First case of West Nile virus in Lancaster County
The Lincoln-Lancaster County Health Department has had its first reported case of West Nile virus infection in Lancaster County for the 2010 season.
The person is over 60 years of age. Most people are infected with West Nile virus after being bitten by a mosquito carrying the virus. The virus is not spread through casual contact such as touching or kissing a person with the virus.
Prevention of bites is the best way to prevent West Nile disease. People can avoid mosquito bites by limiting their time outside during dawn or dusk, prime times for mosquitoes to feed. If you do go outside during these times, wear lightweight long-sleeved shirts and pants and use insect repellent on exposed skin.
Use an EPA-registered insect repellent such as those with DEET, picaridin or oil of lemon eucalyptus. (Be sure to follow label directions.) Even when you are only outdoors for a short time that's a long enough time to get a mosquito bite.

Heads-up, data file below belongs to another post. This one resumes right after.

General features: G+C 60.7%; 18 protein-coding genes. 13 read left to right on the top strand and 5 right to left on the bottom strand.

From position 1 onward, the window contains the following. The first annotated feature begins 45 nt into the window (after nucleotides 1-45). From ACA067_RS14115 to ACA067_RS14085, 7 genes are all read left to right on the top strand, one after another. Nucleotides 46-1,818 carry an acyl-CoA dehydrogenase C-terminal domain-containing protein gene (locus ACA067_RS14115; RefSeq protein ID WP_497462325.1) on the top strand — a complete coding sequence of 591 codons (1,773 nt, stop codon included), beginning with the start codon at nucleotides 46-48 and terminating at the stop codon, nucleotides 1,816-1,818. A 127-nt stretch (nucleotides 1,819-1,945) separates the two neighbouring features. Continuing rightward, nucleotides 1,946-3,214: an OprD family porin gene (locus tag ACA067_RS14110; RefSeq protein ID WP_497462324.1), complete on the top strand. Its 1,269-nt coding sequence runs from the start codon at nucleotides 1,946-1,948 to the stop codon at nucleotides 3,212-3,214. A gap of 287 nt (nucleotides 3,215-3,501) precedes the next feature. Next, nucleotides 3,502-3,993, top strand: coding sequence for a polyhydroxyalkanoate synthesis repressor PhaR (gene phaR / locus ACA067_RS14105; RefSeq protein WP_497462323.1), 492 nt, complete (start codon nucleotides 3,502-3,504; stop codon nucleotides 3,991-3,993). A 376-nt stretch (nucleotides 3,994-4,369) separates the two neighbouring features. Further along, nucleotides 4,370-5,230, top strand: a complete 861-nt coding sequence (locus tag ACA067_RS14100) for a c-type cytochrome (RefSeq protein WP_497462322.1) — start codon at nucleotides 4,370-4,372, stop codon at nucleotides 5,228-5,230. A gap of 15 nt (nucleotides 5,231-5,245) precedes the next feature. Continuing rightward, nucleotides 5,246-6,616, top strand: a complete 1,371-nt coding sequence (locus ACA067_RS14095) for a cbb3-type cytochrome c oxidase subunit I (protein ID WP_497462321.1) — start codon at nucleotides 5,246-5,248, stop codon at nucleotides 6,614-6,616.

Many people infected with the West Nile virus have no symptoms. If symptoms occur, they may include fever, headache, and body aches, nausea, vomiting, and sometimes swollen lymph glands or a skin rash on the chest, stomach and back. Occasionally, a person can experience more severe symptoms that can include high fever, headache, neck stiffness, unconsciousness, disorientation, coma, tremors, convulsions, muscle weakness, vision loss, numbness and paralysis.